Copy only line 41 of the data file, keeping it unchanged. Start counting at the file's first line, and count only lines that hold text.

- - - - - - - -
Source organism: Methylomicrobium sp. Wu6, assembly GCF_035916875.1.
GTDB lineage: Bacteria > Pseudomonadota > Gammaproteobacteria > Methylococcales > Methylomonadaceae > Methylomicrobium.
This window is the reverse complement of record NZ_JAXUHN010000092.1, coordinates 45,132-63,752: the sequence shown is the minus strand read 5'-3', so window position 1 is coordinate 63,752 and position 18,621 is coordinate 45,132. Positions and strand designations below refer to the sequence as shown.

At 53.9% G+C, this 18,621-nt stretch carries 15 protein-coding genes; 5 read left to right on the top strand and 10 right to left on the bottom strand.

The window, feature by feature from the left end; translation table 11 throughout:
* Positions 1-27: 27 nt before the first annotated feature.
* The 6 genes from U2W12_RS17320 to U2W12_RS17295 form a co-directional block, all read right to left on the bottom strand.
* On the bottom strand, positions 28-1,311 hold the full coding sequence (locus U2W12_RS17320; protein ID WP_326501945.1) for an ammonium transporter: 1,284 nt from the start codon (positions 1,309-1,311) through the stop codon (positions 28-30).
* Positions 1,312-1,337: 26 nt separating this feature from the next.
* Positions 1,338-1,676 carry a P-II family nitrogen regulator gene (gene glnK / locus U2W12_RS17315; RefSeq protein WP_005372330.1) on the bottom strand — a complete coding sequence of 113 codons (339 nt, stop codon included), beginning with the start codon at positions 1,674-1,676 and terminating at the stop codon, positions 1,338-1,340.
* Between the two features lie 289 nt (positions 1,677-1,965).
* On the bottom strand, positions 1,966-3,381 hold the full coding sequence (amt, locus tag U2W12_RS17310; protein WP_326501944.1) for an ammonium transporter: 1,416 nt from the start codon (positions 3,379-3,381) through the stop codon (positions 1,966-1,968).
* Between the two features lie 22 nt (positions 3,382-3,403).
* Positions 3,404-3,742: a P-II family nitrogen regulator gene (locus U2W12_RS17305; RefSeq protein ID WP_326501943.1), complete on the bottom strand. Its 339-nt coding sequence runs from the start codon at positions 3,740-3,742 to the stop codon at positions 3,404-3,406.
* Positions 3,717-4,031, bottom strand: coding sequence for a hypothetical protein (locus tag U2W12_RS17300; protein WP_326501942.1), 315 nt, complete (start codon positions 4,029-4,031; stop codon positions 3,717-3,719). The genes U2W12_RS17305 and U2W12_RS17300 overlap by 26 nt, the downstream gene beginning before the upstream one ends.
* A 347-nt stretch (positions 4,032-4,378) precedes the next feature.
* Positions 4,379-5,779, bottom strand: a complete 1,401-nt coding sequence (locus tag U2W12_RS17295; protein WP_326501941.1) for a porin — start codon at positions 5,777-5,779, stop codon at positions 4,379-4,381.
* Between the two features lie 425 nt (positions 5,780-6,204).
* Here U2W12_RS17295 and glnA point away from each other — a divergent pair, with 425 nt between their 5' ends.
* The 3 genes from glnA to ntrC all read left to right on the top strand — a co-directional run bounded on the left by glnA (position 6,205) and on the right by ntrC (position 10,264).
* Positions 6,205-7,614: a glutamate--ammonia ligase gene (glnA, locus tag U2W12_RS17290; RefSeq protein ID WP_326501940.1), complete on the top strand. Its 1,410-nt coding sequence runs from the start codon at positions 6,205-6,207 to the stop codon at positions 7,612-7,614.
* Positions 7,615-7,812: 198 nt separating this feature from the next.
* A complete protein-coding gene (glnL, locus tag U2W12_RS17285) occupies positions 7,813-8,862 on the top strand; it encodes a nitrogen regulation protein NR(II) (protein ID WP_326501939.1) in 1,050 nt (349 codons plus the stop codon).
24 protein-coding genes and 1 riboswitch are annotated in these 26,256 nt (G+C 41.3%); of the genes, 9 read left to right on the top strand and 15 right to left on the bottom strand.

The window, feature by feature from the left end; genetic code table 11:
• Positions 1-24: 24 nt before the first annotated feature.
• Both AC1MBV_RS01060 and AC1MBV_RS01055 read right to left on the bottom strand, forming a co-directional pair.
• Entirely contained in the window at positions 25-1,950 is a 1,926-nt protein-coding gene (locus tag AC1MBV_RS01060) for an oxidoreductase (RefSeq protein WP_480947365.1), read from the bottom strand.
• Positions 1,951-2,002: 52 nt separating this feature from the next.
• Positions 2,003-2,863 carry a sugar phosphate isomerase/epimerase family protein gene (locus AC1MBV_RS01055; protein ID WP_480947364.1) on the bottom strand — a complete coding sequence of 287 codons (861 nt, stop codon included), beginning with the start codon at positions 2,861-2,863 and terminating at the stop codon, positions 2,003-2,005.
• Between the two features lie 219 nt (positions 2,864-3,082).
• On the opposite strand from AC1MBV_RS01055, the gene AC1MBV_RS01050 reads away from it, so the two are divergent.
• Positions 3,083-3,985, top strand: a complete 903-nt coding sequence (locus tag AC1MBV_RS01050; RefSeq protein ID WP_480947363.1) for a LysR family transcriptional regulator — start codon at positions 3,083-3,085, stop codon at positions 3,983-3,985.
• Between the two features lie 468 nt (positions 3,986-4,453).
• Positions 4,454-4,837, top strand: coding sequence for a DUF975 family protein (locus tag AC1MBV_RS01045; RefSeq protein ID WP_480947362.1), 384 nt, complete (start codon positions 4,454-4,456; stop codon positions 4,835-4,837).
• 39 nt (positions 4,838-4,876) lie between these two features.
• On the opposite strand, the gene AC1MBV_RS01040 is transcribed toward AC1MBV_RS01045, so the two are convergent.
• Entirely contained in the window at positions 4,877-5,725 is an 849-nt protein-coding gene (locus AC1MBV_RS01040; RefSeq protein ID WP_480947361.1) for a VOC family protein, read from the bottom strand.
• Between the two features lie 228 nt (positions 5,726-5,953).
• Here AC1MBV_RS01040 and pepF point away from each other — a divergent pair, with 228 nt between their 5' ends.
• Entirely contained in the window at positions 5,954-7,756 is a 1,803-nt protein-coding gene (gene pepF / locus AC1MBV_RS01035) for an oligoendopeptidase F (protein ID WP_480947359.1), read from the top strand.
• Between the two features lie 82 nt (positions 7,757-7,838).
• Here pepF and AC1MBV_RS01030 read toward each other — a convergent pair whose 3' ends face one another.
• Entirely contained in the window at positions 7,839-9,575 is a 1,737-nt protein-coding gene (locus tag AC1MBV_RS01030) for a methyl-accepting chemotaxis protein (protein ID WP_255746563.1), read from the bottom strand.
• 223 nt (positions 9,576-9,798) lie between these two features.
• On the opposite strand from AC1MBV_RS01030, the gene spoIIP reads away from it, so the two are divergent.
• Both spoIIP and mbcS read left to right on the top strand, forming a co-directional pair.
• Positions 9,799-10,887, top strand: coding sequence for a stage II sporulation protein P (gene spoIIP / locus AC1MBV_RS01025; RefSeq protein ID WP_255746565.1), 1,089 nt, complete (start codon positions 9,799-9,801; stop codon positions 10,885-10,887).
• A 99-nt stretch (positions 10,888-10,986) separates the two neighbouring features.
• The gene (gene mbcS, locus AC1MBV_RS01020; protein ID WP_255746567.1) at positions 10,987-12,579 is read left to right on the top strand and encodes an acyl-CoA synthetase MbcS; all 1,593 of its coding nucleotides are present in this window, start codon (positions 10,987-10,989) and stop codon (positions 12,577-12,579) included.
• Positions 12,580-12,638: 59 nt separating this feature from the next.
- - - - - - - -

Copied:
• Entirely contained in the window at positions 5,954-7,756 is a 1,803-nt protein-coding gene (gene pepF / locus AC1MBV_RS01035) for an oligoendopeptidase F (protein ID WP_480947359.1), read from the top strand.